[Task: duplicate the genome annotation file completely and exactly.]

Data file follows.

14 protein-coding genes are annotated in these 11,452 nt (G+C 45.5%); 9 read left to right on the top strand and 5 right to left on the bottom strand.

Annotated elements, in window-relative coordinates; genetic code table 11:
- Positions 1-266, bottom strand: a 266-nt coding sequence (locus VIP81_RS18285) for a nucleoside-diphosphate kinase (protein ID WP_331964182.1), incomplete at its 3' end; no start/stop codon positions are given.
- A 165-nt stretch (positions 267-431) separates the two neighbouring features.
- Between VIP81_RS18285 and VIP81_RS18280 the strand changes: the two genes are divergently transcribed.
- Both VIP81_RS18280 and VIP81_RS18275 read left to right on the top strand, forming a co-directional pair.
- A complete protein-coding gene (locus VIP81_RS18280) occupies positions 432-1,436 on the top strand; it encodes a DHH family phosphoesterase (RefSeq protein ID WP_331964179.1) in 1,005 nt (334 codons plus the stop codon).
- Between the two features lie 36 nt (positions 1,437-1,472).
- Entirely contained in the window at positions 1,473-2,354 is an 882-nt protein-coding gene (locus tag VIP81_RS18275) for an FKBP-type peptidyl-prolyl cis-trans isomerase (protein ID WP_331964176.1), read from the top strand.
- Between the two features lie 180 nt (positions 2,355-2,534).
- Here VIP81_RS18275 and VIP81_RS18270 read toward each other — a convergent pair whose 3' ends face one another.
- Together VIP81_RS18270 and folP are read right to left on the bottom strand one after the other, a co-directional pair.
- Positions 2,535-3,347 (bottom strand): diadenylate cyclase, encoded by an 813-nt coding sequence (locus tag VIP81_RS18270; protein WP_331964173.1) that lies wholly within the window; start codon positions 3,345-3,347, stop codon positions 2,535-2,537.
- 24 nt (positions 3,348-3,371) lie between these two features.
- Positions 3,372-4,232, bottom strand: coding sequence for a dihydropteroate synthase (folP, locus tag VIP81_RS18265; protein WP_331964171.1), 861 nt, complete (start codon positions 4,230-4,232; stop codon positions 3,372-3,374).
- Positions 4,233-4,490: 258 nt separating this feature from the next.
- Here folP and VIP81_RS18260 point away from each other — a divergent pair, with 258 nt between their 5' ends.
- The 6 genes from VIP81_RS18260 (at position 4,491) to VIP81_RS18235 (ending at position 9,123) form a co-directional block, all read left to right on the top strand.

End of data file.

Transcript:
14 protein-coding genes are annotated in these 11,452 nt (G+C 45.5%); 9 read left to right on the top strand and 5 right to left on the bottom strand.

Annotated elements, in window-relative coordinates; genetic code table 11:
- Positions 1-266, bottom strand: a 266-nt coding sequence (locus VIP81_RS18285) for a nucleoside-diphosphate kinase (protein ID WP_331964182.1), incomplete at its 3' end; no start/stop codon positions are given.
- A 165-nt stretch (positions 267-431) separates the two neighbouring features.
- Between VIP81_RS18285 and VIP81_RS18280 the strand changes: the two genes are divergently transcribed.
- Both VIP81_RS18280 and VIP81_RS18275 read left to right on the top strand, forming a co-directional pair.
- A complete protein-coding gene (locus VIP81_RS18280) occupies positions 432-1,436 on the top strand; it encodes a DHH family phosphoesterase (RefSeq protein ID WP_331964179.1) in 1,005 nt (334 codons plus the stop codon).
- Between the two features lie 36 nt (positions 1,437-1,472).
- Entirely contained in the window at positions 1,473-2,354 is an 882-nt protein-coding gene (locus tag VIP81_RS18275) for an FKBP-type peptidyl-prolyl cis-trans isomerase (protein ID WP_331964176.1), read from the top strand.
- Between the two features lie 180 nt (positions 2,355-2,534).
- Here VIP81_RS18275 and VIP81_RS18270 read toward each other — a convergent pair whose 3' ends face one another.
- Together VIP81_RS18270 and folP are read right to left on the bottom strand one after the other, a co-directional pair.
- Positions 2,535-3,347 (bottom strand): diadenylate cyclase, encoded by an 813-nt coding sequence (locus tag VIP81_RS18270; protein WP_331964173.1) that lies wholly within the window; start codon positions 3,345-3,347, stop codon positions 2,535-2,537.
- 24 nt (positions 3,348-3,371) lie between these two features.
- Positions 3,372-4,232, bottom strand: coding sequence for a dihydropteroate synthase (folP, locus tag VIP81_RS18265; protein WP_331964171.1), 861 nt, complete (start codon positions 4,230-4,232; stop codon positions 3,372-3,374).
- Positions 4,233-4,490: 258 nt separating this feature from the next.
- Here folP and VIP81_RS18260 point away from each other — a divergent pair, with 258 nt between their 5' ends.
- The 6 genes from VIP81_RS18260 (at position 4,491) to VIP81_RS18235 (ending at position 9,123) form a co-directional block, all read left to right on the top strand.